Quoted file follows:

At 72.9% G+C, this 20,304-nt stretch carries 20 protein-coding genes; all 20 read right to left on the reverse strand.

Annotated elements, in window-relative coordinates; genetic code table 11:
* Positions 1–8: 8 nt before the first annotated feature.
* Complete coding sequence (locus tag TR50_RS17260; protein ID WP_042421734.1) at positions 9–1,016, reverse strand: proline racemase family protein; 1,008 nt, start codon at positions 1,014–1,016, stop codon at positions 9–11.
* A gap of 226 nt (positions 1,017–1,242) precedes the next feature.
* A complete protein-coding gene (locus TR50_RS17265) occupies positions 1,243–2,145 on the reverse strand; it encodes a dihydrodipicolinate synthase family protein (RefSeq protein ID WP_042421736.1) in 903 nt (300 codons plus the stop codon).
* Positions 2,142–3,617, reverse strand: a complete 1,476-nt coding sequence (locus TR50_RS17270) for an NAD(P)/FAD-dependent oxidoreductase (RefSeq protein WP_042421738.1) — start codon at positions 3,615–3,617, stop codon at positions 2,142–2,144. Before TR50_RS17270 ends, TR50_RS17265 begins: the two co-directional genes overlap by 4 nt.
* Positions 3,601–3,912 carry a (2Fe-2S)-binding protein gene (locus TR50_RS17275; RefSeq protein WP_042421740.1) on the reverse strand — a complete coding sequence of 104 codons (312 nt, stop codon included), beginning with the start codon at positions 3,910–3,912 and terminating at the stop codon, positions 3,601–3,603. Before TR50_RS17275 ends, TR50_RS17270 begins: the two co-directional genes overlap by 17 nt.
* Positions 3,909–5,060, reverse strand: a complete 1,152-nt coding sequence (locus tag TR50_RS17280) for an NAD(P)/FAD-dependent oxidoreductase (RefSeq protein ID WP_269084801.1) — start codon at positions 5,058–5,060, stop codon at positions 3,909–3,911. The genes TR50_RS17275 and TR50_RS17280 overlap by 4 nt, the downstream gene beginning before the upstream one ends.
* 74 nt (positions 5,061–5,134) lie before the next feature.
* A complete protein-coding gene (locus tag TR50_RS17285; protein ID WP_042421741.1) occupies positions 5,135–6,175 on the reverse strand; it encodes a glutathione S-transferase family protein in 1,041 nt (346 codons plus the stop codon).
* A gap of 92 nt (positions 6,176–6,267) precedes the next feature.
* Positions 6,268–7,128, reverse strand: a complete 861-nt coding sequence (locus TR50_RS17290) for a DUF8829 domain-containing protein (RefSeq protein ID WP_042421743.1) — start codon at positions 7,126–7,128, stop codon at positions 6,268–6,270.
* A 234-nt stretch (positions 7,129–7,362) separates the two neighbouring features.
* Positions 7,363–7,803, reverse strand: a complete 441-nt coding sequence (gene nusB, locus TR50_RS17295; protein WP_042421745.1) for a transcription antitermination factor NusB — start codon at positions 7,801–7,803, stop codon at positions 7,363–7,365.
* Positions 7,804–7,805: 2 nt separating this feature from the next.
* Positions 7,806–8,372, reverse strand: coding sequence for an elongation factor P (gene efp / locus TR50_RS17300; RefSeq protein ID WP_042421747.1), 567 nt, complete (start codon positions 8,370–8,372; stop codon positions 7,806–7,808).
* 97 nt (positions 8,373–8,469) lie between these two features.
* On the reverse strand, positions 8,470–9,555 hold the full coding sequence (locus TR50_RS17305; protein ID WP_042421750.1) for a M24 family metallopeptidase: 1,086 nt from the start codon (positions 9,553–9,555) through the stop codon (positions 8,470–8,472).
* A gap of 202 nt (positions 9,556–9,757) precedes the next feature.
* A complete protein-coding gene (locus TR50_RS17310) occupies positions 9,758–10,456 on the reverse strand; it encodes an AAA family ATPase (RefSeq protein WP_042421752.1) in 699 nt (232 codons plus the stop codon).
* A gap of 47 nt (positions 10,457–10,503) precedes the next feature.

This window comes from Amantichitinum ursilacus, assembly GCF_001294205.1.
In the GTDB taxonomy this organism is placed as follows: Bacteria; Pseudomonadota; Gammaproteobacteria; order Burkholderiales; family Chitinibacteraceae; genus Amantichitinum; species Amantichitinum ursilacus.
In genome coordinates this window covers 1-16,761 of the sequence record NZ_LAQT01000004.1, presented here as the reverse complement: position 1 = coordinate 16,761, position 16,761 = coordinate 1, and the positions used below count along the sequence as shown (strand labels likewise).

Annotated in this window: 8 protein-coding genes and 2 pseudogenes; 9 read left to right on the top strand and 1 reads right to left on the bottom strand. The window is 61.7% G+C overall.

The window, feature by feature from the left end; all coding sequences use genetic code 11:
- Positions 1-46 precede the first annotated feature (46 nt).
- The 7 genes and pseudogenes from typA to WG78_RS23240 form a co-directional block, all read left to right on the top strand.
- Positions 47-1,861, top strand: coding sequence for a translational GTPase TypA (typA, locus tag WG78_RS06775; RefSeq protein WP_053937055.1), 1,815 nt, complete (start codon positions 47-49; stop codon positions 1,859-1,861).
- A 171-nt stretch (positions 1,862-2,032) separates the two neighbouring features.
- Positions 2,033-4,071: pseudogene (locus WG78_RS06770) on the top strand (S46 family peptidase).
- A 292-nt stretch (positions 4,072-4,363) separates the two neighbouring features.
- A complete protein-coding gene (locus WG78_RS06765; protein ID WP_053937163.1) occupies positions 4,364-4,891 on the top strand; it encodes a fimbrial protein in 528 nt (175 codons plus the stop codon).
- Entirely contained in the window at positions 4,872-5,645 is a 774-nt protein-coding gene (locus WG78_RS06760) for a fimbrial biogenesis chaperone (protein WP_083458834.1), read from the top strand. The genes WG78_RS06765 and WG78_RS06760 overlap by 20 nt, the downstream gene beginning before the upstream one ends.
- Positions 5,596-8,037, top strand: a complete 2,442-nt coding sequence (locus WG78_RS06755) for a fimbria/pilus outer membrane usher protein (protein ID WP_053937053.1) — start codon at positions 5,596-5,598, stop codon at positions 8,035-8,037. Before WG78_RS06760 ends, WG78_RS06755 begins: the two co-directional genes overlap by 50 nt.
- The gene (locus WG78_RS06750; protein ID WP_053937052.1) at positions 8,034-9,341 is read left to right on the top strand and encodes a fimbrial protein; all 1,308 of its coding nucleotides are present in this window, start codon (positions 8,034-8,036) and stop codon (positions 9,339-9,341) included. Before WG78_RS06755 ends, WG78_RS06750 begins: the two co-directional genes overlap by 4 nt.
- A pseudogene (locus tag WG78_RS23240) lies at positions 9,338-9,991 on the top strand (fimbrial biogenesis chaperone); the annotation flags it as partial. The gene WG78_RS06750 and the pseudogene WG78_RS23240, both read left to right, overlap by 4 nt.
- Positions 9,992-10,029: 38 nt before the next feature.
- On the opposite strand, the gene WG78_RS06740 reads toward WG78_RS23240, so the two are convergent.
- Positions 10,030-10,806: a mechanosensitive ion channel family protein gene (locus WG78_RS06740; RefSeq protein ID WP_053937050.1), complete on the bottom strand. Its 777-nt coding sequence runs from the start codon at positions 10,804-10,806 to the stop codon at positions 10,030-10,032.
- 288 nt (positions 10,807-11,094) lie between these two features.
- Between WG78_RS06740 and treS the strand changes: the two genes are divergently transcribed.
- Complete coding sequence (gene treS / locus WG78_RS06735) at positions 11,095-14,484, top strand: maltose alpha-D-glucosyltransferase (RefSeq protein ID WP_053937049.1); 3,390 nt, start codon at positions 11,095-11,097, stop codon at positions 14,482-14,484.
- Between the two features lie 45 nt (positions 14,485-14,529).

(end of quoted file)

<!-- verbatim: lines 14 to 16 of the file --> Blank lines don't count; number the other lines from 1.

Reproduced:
* A 234-nt stretch (positions 7,129–7,362) separates the two neighbouring features.
* Positions 7,363–7,803, reverse strand: a complete 441-nt coding sequence (gene nusB, locus TR50_RS17295; protein WP_042421745.1) for a transcription antitermination factor NusB — start codon at positions 7,801–7,803, stop codon at positions 7,363–7,365.
* Positions 7,804–7,805: 2 nt separating this feature from the next.